10 Second Meditation

By Sam Kapur, Co-Founder of Guyding Principals.

We saw a great deal of interest in one of our previous articles, The Pursuit of Happiness, where I spoke about my personal experience in battling depression.   In this post I would like to dive a bit deeper into one of the activities that helped me the most in getting out of that state of mind, Meditation.

Now I know what most of you are thinking, meditation isn’t for me, or maybe you already see the benefits of meditation, but just haven’t taken that first step. By the end of this post I will give you the tools you will need to stop making those excuses.

Let me explain to you first what meditation really is and how it works. Meditation is NOT having to clear your mind and not let any thoughts in for hours at a time. You can meditate for as little as 10 seconds at a time. In a nutshell, meditation is pure observation. Whether that’s observing your thoughts, the smell of the roses, or just feeling the individual water droplets on your body while showering. Have you ever had an epiphany moment while taking a shower or sitting on the toilet? If yes, then congratulations, you have successfully meditated.

Think of a dense forest. Imagine that everyday through that forest you walk from point A to point B. After a few days you would probably take the same exact route to get to point B. Then after a few weeks of doing this you most likely would develop a visible path to the location. Now imagine you stop walking that path for a few weeks and let the foliage grow back. You would most likely find a new way to get to point B now. This is similar to the pathways in your brain. When we think a particular thought our neurons fire and when one thought leads to another routes are created. If we let our minds freely go from one thought to the next eventually those routes turn into paths and we are stuck in the same way of thinking. Now if we can slow down the neurons from firing and/or stop one thought from going into the next we can re-grow those paths allowing us to find a new way to our destination.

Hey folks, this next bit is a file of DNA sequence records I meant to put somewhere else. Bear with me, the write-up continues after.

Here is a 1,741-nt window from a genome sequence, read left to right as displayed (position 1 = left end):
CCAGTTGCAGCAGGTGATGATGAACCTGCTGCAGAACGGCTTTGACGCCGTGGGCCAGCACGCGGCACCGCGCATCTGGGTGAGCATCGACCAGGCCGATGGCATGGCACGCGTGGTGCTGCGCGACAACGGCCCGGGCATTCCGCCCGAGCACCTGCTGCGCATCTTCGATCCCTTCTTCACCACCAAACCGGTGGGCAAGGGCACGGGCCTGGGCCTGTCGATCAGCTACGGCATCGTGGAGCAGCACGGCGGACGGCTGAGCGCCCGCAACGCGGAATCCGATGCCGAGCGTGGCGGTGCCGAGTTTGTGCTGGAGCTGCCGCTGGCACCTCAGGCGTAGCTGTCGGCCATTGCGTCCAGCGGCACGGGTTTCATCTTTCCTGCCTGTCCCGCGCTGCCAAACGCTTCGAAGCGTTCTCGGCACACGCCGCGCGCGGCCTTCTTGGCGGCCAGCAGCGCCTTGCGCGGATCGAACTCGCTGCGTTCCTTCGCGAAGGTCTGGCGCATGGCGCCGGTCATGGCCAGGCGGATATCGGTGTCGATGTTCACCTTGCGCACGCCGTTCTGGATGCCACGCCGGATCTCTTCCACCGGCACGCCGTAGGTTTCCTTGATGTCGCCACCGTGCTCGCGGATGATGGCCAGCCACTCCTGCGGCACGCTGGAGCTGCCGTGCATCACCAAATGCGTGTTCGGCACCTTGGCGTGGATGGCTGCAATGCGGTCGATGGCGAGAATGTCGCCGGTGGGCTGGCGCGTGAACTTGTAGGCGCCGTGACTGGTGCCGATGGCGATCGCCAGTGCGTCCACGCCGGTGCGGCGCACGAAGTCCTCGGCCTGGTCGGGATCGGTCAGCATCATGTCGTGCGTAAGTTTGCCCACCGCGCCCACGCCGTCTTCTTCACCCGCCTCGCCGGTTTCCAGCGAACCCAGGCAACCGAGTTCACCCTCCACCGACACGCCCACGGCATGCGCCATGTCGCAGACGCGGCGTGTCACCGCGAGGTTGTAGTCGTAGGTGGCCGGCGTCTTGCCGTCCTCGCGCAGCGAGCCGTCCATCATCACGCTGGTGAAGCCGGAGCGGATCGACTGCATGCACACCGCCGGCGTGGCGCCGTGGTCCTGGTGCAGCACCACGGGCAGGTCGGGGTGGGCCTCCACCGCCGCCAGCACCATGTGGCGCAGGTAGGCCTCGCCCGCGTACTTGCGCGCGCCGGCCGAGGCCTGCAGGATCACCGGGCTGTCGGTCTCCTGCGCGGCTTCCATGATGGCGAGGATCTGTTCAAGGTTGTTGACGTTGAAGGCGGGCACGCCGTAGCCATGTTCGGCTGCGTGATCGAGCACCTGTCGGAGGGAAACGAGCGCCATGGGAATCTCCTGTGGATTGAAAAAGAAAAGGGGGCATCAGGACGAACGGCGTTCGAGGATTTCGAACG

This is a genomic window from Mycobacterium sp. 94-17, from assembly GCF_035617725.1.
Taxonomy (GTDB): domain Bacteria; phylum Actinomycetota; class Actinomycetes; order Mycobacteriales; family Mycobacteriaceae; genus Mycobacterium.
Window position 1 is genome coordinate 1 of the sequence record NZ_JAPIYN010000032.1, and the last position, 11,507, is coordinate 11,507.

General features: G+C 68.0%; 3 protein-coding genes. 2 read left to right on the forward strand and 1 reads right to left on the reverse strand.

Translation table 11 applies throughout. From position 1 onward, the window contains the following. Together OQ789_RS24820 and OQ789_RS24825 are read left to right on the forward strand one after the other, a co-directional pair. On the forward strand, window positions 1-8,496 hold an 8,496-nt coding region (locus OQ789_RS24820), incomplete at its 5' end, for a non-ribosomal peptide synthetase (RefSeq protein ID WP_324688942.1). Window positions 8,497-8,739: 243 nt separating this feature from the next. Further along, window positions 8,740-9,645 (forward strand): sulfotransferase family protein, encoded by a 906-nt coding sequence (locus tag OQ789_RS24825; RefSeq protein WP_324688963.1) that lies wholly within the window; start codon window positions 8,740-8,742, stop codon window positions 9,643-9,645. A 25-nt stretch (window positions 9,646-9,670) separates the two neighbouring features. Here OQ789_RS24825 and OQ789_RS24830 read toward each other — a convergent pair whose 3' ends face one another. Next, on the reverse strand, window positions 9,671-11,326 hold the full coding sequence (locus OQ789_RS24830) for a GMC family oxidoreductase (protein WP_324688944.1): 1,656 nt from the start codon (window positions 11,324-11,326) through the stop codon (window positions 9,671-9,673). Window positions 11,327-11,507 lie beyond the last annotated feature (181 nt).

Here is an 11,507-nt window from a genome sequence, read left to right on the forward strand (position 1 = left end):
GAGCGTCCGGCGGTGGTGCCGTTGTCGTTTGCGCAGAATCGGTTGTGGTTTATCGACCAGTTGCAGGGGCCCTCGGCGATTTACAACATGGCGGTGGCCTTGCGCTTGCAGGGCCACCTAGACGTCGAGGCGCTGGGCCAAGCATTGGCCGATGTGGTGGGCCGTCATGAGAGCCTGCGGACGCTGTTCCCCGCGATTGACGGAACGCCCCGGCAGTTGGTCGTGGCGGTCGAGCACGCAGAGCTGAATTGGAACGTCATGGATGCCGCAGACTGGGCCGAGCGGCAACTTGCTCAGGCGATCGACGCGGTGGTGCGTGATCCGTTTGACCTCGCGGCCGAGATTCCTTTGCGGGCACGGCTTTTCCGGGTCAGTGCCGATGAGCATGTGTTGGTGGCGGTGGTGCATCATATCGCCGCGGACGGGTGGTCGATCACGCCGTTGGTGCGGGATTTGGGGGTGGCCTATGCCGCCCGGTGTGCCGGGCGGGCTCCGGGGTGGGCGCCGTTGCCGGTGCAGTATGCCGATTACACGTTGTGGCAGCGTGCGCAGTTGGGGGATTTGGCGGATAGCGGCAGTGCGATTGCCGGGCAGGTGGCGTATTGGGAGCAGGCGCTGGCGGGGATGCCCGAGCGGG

The simplest and most effective form of meditation for most people is picking a sense and concentrating on it for a short period of time. When you’re in the shower. Close your eyes on feel the individual drops of water on a particular part of your body or listen to the sound of the water. When you are eating a meal, close your eyes and pick out the individual flavors in the food you are chewing. You don’t need to do this for the entire shower or meal if you don’t want to, just start with 10 seconds.

Eventually you want to dedicate a time in your day, ideally first thing in the morning, to sit down and meditate. You’ll do this by clearing your mind and allowing thoughts to come in, then observing that thought and letting it go. Don’t let that thought carry you to your next thought.

For the beginner who really wants to get into meditation I recommend the following resources. First an app called Mindspace. You can get the first 10 sessions for free when downloading the app and it gives you up to 10 minutes a day of guided meditation. The other great resource is www.anmolmehta.com. This is where I originally started about 4 years ago. This is a free site with in-depth instructions, explanations, and videos on both meditation and yoga.

What are some of the reasons you feel you aren’t able to meditate?



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